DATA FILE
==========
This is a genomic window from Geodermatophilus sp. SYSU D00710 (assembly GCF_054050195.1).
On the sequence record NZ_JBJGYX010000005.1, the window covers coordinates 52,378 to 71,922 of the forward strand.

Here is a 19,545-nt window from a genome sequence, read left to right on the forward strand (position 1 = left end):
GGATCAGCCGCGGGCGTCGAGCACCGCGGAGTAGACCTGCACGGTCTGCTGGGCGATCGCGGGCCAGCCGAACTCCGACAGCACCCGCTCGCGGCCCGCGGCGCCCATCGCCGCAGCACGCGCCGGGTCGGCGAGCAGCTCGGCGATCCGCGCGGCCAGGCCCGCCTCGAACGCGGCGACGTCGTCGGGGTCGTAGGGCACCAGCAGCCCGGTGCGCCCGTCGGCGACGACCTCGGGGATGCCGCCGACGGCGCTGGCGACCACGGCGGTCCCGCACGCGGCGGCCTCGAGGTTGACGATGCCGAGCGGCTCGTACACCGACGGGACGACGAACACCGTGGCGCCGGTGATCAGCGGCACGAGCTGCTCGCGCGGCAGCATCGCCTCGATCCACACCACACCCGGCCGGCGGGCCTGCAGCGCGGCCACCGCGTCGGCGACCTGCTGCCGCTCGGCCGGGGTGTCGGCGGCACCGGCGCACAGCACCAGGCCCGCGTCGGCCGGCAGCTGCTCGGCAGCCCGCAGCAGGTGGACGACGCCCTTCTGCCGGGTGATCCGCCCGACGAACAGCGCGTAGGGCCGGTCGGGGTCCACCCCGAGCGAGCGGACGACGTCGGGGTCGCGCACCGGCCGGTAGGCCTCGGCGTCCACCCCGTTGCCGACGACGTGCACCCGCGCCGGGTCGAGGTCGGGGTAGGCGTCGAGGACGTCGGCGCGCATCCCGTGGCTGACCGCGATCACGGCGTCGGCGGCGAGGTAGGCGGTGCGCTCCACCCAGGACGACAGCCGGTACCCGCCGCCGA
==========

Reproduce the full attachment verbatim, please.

This is a genomic window from Geodermatophilus sp. SYSU D00710 (assembly GCF_054050195.1).
On the sequence record NZ_JBJGYX010000005.1, the window covers coordinates 52,378 to 71,922 of the forward strand.

Here is a 19,545-nt window from a genome sequence, read left to right on the forward strand (position 1 = left end):
GGATCAGCCGCGGGCGTCGAGCACCGCGGAGTAGACCTGCACGGTCTGCTGGGCGATCGCGGGCCAGCCGAACTCCGACAGCACCCGCTCGCGGCCCGCGGCGCCCATCGCCGCAGCACGCGCCGGGTCGGCGAGCAGCTCGGCGATCCGCGCGGCCAGGCCCGCCTCGAACGCGGCGACGTCGTCGGGGTCGTAGGGCACCAGCAGCCCGGTGCGCCCGTCGGCGACGACCTCGGGGATGCCGCCGACGGCGCTGGCGACCACGGCGGTCCCGCACGCGGCGGCCTCGAGGTTGACGATGCCGAGCGGCTCGTACACCGACGGGACGACGAACACCGTGGCGCCGGTGATCAGCGGCACGAGCTGCTCGCGCGGCAGCATCGCCTCGATCCACACCACACCCGGCCGGCGGGCCTGCAGCGCGGCCACCGCGTCGGCGACCTGCTGCCGCTCGGCCGGGGTGTCGGCGGCACCGGCGCACAGCACCAGGCCCGCGTCGGCCGGCAGCTGCTCGGCAGCCCGCAGCAGGTGGACGACGCCCTTCTGCCGGGTGATCCGCCCGACGAACAGCGCGTAGGGCCGGTCGGGGTCCACCCCGAGCGAGCGGACGACGTCGGGGTCGCGCACCGGCCGGTAGGCCTCGGCGTCCACCCCGTTGCCGACGACGTGCACCCGCGCCGGGTCGAGGTCGGGGTAGGCGTCGAGGACGTCGGCGCGCATCCCGTGGCTGACCGCGATCACGGCGTCGGCGGCGAGGTAGGCGGTGCGCTCCACCCAGGACGACAGCCGGTACCCGCCGCCGA